U.S. Department of Transportation
Federal Highway Administration
Most fatal and serious injury bicyclist crashes occur at non-intersection locations. Nearly one-third of these crashes involve overtaking motorists1; the speed and size differential between vehicles and bicycles can lead to severe injury. To make bicycling safer and more comfortable for most types of bicyclists, State and local agencies should consider installing bicycle lanes. These dedicated facilities for the use of bicyclists along the roadway can take several forms. Providing bicycle facilities can mitigate or prevent interactions, conflicts, and crashes between bicyclists and motor vehicles, and create a network of safer roadways for bicycling. Bicycle Lanes align with the Safe System Approach principle of recognizing human vulnerability—where separating users in space can enhance safety for all road users.
FHWA’s Bikeway Selection Guide and Incorporating On-Road Bicycle Networks into Resurfacing Projects assist agencies in determining which facilities provide the most benefit in various contexts. Bicycle lanes can be included on new roadways or created on existing roads by reallocating space in the right-of-way.
In addition to the paint stripe used for a typical bicycle lane, a lateral offset with painted buffer can help to further separate bicyclists from vehicle traffic. State and local agencies may also consider physical separation of the bicycle lane from motorized traffic lanes through the use of vertical elements like posts, curbs, or vegetation.2 Based on international experience and implementation in the United States, there is potential for further safety benefits associated with separated bicycle lanes. FHWA is conducting research on separated bicycle lanes, which includes the development of crash modification factors, to be completed in 2022 to address significant interest on this topic.
The following are considerations to adding a bicycle lane by reducing lane and shoulder widths:
- City and State policies may require minimum bicycle lane widths, although these can differ by agency and functional classification of the road.
- Bicycle lane design should vary according to roadway characteristics (e.g., motor vehicle volumes and speed) in order to maximize the facility’s suitability for riders of all ages and abilities and should consider the travel needs of low-income populations likely to use bicycles. The Bikeway Selection Guide is a useful resource.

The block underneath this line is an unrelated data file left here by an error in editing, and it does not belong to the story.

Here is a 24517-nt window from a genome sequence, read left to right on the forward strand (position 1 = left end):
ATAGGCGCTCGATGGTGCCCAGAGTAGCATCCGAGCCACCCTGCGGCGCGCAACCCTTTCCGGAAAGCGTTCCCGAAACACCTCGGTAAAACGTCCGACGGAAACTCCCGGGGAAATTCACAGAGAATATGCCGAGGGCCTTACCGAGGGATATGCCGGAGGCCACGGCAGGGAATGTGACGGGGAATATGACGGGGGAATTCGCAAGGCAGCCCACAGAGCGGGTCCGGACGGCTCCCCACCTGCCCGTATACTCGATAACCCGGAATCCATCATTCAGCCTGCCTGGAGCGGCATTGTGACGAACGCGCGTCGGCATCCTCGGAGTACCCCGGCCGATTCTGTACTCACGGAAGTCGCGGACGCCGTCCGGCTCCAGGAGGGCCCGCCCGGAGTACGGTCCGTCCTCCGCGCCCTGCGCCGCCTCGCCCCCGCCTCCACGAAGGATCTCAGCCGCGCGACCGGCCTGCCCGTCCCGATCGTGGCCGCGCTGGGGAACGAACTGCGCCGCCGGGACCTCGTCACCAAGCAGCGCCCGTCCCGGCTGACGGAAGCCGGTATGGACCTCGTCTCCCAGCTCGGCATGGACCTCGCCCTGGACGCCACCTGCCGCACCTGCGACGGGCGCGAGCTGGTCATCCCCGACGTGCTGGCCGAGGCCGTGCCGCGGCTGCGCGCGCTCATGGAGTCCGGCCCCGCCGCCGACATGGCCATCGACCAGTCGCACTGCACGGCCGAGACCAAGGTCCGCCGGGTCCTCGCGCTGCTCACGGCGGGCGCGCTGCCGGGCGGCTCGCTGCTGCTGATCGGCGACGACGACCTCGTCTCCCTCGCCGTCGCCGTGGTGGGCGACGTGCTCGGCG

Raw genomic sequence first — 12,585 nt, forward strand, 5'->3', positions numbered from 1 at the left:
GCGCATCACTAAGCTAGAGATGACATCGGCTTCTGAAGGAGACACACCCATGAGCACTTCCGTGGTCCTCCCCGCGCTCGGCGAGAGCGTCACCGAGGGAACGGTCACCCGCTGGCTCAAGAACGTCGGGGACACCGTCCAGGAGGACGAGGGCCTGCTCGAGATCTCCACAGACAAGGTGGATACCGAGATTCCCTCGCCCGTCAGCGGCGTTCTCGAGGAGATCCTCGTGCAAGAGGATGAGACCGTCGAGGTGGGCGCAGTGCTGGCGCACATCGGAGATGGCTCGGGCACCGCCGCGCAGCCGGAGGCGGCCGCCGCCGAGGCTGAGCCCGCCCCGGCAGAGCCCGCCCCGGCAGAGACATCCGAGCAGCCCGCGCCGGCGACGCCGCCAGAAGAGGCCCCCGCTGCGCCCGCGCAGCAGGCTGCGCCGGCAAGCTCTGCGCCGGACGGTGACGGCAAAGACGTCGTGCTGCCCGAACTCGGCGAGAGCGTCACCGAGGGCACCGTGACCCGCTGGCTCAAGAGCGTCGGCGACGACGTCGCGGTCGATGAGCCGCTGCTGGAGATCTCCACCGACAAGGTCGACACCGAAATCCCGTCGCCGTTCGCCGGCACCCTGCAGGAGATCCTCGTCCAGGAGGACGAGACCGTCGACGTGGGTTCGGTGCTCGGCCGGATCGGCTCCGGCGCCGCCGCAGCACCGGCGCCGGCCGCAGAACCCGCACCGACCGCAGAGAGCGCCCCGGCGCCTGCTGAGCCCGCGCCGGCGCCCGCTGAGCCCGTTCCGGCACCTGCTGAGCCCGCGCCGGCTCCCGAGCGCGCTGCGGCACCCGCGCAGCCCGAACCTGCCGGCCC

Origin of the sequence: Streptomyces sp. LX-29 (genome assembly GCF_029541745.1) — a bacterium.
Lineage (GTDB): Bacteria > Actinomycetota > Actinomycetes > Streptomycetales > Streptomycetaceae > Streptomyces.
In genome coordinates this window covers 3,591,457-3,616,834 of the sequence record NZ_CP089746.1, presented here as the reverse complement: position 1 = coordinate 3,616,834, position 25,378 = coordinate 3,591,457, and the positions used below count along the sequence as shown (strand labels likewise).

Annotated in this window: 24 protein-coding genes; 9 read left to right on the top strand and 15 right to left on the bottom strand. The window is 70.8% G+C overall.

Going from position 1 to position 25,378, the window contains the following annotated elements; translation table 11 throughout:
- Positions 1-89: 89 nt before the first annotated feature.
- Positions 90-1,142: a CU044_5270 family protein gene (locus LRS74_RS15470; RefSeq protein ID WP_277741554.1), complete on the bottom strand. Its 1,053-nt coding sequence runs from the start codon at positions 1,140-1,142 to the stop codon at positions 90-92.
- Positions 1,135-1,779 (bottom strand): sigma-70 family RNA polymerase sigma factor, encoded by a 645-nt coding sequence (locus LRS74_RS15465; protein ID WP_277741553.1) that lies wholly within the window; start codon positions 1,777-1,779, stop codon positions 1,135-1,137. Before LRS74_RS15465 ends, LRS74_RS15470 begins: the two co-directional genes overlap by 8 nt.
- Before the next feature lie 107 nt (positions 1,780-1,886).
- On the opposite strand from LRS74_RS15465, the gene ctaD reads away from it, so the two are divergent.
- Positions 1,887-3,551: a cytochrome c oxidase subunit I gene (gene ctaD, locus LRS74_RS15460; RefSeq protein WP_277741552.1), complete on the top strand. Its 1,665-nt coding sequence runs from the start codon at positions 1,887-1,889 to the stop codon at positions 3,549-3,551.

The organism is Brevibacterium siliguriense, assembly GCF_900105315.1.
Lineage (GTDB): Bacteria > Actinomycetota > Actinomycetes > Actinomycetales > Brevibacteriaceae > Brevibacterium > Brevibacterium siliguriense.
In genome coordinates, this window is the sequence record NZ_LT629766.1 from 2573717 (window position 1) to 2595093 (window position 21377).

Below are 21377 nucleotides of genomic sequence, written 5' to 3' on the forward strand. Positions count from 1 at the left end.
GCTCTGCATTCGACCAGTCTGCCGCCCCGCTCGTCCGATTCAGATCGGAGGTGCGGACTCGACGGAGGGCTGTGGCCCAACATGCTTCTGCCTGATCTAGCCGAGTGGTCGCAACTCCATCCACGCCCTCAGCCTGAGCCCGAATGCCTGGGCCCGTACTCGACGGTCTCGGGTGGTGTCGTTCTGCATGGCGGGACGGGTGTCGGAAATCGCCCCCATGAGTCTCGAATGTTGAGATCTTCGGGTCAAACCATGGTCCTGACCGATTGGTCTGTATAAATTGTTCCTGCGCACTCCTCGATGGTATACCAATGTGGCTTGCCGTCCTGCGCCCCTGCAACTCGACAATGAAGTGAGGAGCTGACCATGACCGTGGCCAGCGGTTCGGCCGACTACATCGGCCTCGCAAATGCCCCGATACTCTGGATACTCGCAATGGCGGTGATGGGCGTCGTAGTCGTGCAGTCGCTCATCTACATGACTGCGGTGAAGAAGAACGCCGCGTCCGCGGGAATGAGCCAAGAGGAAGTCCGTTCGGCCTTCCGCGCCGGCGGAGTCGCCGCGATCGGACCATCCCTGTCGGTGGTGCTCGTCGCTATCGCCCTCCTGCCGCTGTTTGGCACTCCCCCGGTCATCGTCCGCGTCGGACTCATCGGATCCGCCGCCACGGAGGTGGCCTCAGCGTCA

- While some in the public may oppose travel lane narrowing if they believe it will slow traffic or increase congestion, studies have found that roadways did not experience an increase in injuries or congestion when travel lane widths were decreased to add a bicycle lane.3
- Studies and experience in US cities show that bicycle lanes increase ridership and may help jurisdictions better manage roadway capacity without increased risk.
- In rural areas, rumble strips can negatively impact bicyclists’ ability to ride if not properly installed. Agencies should consider the dimensions, placement, and offset of rumble strips when adding a bicycle lane.4
- Strategies, practices, and processes can be used by agencies to enhance their ability to address equity in bicycle planning and design.5
1. Thomas et al. Bicyclist Crash Types on National, State, and Local Levels: A New Look. Transportation Research Record 673(6), 664-676, (2019).
2. Separated Bike Lane Planning and Design Guide. FHWA-HEP-15-025, (2015).
3. Park and Abdel-Aty. ”Evaluation of safety effectiveness of multiple cross sectional features on urban arterials“. Accident Analysis and Prevention, Vol. 92, pp. 245-255, (2016).
4. FHWA Tech Advisory Shoulder and Edge Line Rumble Strips, (2011).
5. Sandt et al. Pursuing Equity in Pedestrian and Bicycle Planning. FHWA, (2016).
6. Avelar et al. Development of Crash Modification Factors for Bicycle Lane Additions While Reducing Lane and Shoulder Widths. FHWA, (2021).